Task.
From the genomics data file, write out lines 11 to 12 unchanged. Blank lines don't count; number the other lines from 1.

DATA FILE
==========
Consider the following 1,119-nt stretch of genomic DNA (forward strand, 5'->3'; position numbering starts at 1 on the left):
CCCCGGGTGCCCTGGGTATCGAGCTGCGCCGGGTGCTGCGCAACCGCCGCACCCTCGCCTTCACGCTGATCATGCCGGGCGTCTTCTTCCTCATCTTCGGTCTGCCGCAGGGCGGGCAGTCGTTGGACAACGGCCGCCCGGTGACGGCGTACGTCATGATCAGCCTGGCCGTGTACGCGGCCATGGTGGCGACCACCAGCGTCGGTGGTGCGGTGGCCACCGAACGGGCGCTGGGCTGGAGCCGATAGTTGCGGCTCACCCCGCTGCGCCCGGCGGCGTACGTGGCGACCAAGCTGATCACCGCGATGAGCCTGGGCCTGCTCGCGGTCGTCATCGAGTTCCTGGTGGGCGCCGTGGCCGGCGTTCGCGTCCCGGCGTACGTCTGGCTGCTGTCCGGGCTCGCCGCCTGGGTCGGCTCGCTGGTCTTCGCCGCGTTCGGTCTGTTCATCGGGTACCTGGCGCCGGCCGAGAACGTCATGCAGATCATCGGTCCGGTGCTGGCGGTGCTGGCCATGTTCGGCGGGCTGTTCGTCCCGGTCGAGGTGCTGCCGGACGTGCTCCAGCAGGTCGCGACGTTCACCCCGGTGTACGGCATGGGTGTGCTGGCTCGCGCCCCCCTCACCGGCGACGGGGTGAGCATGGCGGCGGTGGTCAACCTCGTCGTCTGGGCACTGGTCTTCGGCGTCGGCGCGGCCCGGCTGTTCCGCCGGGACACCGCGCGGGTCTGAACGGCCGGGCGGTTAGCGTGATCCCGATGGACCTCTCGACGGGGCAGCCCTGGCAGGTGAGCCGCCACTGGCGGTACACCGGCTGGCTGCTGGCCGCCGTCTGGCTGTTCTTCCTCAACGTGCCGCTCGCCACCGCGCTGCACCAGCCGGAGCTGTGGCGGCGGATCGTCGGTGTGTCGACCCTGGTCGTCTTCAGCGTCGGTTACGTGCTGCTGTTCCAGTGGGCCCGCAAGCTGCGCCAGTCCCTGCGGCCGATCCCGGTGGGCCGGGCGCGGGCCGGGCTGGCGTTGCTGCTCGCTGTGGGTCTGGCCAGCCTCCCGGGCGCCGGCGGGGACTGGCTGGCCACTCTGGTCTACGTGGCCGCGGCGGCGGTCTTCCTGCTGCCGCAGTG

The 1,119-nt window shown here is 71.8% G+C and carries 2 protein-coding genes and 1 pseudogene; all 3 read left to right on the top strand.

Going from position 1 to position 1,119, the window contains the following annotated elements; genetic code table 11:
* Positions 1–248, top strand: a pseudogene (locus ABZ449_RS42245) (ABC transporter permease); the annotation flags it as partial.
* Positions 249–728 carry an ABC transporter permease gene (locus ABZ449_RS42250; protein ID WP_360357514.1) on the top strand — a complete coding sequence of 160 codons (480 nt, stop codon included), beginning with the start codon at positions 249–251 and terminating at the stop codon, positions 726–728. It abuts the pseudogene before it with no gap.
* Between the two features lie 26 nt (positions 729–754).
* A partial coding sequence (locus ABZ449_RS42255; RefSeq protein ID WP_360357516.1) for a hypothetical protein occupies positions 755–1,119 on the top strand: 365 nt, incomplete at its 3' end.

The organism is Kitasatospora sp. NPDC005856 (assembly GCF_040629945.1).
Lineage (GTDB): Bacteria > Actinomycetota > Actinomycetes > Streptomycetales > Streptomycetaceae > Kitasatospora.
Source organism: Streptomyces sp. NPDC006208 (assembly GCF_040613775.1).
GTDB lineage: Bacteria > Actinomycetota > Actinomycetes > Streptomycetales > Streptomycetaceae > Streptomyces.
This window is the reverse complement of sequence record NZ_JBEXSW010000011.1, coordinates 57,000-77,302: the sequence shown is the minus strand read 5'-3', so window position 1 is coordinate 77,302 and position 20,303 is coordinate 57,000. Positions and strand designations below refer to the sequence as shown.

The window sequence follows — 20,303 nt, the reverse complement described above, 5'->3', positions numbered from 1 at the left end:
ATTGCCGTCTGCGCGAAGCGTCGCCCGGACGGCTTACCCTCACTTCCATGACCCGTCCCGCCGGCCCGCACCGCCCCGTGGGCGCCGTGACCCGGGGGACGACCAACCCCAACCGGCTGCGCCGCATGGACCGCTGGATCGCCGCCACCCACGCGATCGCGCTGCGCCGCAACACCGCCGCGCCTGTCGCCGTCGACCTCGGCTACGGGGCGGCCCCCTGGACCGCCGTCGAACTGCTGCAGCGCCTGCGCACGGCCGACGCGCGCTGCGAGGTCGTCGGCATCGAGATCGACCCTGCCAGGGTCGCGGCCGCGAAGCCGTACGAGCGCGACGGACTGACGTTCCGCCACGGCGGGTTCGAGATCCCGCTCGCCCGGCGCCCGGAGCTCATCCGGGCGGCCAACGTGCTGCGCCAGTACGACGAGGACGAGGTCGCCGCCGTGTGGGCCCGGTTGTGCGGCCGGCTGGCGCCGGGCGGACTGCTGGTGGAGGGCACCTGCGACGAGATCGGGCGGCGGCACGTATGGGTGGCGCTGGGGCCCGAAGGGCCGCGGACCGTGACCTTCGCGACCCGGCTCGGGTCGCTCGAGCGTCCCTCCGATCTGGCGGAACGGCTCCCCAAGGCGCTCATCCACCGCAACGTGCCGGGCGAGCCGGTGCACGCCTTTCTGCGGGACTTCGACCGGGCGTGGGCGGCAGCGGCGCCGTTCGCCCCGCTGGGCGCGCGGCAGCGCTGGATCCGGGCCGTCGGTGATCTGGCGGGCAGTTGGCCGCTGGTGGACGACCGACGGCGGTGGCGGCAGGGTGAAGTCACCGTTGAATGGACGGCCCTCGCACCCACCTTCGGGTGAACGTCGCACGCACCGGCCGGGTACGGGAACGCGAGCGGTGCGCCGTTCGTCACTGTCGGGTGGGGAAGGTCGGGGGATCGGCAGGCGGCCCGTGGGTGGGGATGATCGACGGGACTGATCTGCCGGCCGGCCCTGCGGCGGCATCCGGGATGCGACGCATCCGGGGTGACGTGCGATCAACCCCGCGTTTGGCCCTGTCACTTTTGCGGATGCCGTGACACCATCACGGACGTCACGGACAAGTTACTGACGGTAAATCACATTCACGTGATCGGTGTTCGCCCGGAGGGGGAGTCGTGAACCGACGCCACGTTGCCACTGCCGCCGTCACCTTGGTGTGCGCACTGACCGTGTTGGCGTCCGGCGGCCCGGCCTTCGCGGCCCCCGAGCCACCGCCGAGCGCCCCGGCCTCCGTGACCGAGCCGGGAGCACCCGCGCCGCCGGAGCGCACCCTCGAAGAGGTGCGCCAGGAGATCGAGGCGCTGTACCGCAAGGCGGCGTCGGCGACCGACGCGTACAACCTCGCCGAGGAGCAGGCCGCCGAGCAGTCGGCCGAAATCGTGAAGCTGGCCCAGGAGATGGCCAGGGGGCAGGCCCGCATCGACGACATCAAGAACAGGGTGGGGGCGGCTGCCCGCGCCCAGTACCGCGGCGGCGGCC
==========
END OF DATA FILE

Source organism: Streptomyces sp. NPDC006208 (assembly GCF_040613775.1).
GTDB lineage: Bacteria > Actinomycetota > Actinomycetes > Streptomycetales > Streptomycetaceae > Streptomyces.